I've been forcing myself to explore more creative compositions in my shots. I think we all have a first instinct as to how to frame a subject. As we approach it, our minds are deciding overhead vs. low—real tight or backed off to include other elements. With this shot I had been taking some shots when Michael said to me, "I really want to show this", and he pointed to the little holes at the end of the cut chives. I started getting in real tight, but was losing the length of the full chive, so I tilted the frame to get the most out of the corners. If this shot were not tilted, the rest of the chives wouldn't be there, and if I made sure they were in with a straight frame, I wouldn't be as close as I am here and focusing on what Michael wanted to show most.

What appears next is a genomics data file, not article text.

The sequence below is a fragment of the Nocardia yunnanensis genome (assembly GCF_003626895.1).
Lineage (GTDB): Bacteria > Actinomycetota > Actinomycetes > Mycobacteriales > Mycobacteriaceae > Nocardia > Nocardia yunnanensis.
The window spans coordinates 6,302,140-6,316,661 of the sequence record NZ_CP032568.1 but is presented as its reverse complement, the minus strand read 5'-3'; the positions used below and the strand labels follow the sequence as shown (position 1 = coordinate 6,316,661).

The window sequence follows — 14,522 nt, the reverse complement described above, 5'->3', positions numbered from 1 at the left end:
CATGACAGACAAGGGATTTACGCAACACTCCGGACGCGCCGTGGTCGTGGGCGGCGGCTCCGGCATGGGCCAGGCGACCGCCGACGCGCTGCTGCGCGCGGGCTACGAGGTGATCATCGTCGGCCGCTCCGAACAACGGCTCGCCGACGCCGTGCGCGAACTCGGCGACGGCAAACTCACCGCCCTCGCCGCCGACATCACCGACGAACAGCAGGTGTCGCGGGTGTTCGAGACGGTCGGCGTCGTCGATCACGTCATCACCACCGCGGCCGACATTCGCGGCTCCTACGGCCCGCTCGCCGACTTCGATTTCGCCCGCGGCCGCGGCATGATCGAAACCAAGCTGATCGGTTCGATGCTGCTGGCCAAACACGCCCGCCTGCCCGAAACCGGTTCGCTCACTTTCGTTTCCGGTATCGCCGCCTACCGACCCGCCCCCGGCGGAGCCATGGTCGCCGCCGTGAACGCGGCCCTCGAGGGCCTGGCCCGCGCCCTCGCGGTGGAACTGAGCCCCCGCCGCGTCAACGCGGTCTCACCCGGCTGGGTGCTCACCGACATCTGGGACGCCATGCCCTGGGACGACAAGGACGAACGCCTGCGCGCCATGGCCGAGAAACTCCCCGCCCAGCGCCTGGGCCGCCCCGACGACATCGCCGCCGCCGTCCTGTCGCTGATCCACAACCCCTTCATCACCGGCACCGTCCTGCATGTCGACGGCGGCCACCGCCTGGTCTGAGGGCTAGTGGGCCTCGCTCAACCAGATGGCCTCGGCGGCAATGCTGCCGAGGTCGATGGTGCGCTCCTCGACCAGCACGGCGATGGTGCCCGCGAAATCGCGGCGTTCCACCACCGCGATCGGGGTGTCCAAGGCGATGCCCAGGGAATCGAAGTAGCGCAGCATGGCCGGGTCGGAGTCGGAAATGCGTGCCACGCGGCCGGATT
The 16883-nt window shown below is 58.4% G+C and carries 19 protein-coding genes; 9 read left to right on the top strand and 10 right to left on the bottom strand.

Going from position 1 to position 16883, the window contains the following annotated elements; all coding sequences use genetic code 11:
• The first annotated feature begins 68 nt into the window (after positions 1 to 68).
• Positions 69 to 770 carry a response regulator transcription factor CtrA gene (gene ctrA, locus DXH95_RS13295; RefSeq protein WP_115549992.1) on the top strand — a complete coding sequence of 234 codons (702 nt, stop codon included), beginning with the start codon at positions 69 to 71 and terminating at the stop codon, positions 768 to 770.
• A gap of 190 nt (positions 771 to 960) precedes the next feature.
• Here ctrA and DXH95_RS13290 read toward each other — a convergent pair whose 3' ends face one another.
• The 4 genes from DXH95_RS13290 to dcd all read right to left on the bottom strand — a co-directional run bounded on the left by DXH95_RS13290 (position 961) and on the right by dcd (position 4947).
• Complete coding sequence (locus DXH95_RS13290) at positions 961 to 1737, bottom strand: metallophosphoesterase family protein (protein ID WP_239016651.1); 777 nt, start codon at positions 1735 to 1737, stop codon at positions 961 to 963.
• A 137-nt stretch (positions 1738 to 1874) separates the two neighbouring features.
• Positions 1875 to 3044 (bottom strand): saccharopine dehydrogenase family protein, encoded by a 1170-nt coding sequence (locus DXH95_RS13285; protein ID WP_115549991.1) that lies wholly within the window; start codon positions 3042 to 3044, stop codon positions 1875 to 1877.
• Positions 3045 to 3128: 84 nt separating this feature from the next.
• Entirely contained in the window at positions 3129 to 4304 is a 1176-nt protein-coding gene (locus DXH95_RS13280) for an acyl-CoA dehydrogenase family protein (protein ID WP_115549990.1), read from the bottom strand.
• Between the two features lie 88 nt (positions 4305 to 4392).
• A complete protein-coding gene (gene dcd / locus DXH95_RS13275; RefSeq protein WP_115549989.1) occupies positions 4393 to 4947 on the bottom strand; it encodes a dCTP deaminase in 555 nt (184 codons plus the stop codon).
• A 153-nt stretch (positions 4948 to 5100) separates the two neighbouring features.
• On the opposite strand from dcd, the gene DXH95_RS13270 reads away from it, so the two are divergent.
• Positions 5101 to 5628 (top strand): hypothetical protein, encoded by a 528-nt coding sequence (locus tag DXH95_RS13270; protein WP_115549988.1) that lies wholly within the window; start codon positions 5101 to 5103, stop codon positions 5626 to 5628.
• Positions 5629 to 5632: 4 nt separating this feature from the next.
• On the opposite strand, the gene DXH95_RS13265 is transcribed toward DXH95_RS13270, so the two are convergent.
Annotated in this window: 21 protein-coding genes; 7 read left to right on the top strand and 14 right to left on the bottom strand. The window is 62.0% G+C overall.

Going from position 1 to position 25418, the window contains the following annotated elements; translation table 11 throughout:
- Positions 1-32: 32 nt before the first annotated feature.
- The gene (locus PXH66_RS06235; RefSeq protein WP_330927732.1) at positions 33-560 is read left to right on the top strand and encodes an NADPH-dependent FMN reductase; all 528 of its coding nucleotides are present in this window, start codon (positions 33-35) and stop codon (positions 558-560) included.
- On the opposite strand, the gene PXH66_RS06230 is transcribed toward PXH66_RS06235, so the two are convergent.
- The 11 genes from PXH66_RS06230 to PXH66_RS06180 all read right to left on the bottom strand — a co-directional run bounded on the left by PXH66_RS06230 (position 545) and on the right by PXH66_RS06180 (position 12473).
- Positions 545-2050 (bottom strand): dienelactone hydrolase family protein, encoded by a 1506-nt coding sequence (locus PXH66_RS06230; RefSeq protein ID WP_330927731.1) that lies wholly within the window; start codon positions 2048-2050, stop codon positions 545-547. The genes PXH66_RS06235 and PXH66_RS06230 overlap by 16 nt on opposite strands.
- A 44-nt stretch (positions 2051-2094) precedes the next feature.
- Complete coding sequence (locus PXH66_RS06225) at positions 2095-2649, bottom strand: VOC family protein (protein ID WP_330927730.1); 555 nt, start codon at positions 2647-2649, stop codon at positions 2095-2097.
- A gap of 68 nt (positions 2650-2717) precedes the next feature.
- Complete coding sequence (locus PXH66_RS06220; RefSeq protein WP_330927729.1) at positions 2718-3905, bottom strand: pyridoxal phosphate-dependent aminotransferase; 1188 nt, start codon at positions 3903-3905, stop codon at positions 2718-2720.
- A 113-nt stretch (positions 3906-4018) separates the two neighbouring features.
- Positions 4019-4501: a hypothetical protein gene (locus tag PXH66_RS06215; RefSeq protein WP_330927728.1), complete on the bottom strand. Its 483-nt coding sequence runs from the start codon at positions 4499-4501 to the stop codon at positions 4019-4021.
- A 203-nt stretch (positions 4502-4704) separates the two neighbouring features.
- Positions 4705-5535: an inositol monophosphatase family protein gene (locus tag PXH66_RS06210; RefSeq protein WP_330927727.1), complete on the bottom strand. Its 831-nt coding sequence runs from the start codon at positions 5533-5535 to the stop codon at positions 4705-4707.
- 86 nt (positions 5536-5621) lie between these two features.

Here is the light setup in our kitchen for that day. I shot the chives on the island cutting board by back lighting it with the center grid spot light and fill lighting with the others, then shot the pot on the stove that was cooking a Michael project with the shoot-through umbrella light, and then the finished plate at the far end of the island with the soft box and back lighting with the grid spot. My lights were set up so that I could switch from the stove shot to the finished plate very quickly. These are Dynalite strobes with built in modeling lights so you can see what you're getting. Since the strobes are very bright, the modeling lights are not bright enough to throw off the white balance when set to flash. Because the strobes can give off a lot more light then bulbs, I can hand hold my camera and choose what f-stop I want by controlling the power of the light output at the power pack source.